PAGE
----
How to Make WooCommerce Work with PHP7, Redis, Varnish Cache, Memcached and HTTP/2

I am an internet entrepreneur and was self managing my own server for the longest time. Without knowing how to use command line, what SUDO means, or being familiar with the Linux file system, I fired up a Rackspace server configured for WordPress and WooCommerce and began my journey as an online seller.

Things were going fairly good for a while but eventually I would need better performance and caching layers to keep things snappy and profitable (more speed, more conversions). And so the nightmare began. There I was, not sure how to implement these things and spending more time learning about being a sys admin rather than increasing my sales.

I learned how to get Varnish working and it did indeed make my website much snappier. But to my demise, the cart no longer accepted products and customers who wished to pay were greeted by empty order confirmations. I set out in a frenzied search to try and salvage my effort of becoming sped up with Varnish.

My journeys took me to the forums of wordpress.org. Other WordPress patrons were also having trouble getting Varnish working with WooCommerce and the cart and checkout pages. We collaborated and tested each other’s solutions. I read up on the Varnish documentation and learned that certain cookies weren’t being excluded from the cache which resulted in customer sessions being lost. I found examples of other Varnish commands on Stack Overflow and copied one command that contained the overall structure and went from there. I cross referenced with the Varnish documentation and inferred where edits should be made and commands added to achieve the exclusion of cart and customer session cookies. I fixed issues with the VCC-compiler by trying various combinations until I discovered what caused the compiler to fail.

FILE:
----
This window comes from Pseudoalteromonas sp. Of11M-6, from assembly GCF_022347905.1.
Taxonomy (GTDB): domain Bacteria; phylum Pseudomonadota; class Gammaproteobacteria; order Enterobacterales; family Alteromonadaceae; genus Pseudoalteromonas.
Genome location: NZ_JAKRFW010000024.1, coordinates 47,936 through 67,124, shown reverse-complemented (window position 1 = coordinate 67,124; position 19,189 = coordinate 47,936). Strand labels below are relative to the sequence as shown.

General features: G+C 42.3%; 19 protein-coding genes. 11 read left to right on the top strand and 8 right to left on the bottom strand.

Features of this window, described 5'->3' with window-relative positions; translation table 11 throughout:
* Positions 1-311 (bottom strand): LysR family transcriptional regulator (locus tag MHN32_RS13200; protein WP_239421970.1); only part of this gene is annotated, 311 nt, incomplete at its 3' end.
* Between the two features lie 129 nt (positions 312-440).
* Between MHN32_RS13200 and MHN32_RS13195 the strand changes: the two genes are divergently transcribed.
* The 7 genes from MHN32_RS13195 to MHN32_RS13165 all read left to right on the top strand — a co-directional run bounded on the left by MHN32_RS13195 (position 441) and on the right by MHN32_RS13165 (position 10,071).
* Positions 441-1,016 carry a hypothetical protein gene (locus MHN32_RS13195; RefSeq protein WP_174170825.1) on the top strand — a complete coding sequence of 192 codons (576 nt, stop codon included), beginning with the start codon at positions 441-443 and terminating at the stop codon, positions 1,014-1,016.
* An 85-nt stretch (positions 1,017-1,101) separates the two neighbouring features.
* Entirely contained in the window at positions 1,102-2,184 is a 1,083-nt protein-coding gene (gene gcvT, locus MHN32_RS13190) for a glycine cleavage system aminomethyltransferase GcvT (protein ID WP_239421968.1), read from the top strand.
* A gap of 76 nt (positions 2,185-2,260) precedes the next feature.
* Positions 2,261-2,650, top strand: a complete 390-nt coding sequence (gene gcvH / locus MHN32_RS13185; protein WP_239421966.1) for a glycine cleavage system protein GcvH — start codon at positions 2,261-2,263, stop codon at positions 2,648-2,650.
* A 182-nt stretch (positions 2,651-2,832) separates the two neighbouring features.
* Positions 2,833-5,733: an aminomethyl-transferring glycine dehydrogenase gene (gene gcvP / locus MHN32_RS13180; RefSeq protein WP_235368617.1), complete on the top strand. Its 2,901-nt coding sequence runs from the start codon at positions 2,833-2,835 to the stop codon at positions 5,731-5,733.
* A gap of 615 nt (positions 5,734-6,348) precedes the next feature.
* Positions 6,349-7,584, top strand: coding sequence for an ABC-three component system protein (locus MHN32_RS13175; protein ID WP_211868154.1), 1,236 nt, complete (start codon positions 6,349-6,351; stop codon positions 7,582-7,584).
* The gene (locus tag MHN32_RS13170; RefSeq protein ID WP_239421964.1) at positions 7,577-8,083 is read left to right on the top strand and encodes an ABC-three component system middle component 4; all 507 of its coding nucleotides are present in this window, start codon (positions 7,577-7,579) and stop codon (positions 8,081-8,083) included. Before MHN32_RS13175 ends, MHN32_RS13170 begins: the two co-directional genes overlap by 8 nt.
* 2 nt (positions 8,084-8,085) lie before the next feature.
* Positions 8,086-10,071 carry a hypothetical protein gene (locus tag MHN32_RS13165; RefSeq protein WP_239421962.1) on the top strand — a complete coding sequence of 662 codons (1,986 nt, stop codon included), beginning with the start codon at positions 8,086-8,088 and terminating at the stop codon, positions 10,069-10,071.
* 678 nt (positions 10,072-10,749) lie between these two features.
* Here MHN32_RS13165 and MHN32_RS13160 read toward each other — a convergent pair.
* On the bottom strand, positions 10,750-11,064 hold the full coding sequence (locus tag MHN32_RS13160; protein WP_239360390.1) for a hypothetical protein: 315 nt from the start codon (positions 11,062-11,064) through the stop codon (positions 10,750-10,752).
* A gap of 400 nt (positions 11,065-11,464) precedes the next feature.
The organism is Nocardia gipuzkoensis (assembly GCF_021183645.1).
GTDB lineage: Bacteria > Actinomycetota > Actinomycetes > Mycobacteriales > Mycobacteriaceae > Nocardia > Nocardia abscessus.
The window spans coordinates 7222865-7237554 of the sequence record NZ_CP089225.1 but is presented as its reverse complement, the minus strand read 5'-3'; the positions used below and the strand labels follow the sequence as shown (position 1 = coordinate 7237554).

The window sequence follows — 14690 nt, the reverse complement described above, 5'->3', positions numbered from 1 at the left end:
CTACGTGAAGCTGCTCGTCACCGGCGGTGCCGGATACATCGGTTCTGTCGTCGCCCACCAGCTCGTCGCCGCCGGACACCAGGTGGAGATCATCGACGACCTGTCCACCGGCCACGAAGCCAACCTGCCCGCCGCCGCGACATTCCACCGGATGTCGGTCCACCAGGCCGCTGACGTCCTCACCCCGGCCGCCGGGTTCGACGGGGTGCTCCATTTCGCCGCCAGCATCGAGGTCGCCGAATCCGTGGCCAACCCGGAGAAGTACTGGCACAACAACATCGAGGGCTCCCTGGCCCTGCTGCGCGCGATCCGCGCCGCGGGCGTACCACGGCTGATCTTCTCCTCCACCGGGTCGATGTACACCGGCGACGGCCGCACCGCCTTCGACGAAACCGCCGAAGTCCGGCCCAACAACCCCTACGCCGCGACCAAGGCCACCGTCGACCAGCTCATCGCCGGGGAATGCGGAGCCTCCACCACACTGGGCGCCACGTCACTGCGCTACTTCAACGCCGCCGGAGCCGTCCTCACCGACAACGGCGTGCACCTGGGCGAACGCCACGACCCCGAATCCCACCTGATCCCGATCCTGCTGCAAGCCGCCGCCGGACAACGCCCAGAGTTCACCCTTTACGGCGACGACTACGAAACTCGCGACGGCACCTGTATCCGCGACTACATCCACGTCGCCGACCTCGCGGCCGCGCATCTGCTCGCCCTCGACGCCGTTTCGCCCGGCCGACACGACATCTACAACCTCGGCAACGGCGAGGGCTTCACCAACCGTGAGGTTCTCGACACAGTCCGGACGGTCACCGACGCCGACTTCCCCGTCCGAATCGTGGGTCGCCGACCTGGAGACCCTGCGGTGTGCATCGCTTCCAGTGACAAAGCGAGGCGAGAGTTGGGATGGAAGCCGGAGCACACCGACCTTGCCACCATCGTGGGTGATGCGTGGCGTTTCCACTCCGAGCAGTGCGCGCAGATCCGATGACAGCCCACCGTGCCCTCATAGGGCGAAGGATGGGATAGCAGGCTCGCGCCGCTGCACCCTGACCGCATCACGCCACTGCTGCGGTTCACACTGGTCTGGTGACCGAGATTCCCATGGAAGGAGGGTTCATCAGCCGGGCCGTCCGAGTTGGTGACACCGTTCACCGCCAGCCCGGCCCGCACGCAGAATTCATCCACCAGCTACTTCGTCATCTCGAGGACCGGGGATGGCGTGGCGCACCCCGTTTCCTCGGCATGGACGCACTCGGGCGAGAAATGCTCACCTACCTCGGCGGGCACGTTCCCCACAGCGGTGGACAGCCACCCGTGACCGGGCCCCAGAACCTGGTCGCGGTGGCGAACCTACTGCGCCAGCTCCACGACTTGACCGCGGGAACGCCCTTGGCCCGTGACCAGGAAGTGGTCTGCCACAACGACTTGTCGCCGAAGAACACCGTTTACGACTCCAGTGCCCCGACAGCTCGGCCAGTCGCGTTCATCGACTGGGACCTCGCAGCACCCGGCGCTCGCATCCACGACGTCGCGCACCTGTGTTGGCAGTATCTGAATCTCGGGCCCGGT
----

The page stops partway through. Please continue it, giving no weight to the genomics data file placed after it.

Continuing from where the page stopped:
I was in the end capable of producing several lines of code.

First draft:

 if (req.url ~ "^/(cart|my-account|checkout|addons)") {
return (pass);
}
if ( req.url ~ "?add-to-cart=" ) {
return (pass);
}

Longer attempt:

acl purge {
"localhost";
}
include "/etc/varnish/include/example.com_.vcl";

sub vcl_recv {
set req.backend = default;
return(pass);
if (req.url ~ "^/(cart|my-account|checkout|addons)") {
return (pass);
}
if ( req.url ~ "\?add-to-cart=" ) {
return (pass);
}
}

In the end, none of this worked. Customer session cookies were still being lost and carts remained empty. I turned off Varnish and gave up, at least for the time being.

And then the reply finally came. Someone had cracked the code and managed to get Varnish fully operational and compatible with WooCommerce – including with carts, products, customer sessions and all. The code was however not directly available to us. Instead, the person who was now successfully operating a WooCommerce + Varnish server had done it using a managed cloud hosting provider. He did not have root access and hence could not directly view the code. He said he would ask the engineers at the cloud company to hopefully share their fantastic discovery with all mankind.

As the days passed, so did the silence. The cloud company had not provided details, and one of the participants in the group had himself given up and instead signed up for the managed cloud hosting provider. He reported that the Varnish and WooCommerce server did in fact work. No one knew how the engineers at the cloud company had made it, but made it they had.

This put me in a peculiar situation. I was morally opposed to fully managed cloud hosting as I believed I would not learn as much and hence have less control over the intricacies of my online business. But it was also dawning on me that if I truly wanted to become a good sys admin, I would have to forgo becoming a good online seller. I chose to go with the latter and signed up for the managed cloud hosting provider as well, dreaming of the possibilities of a Varnish-enabled WooCommerce store.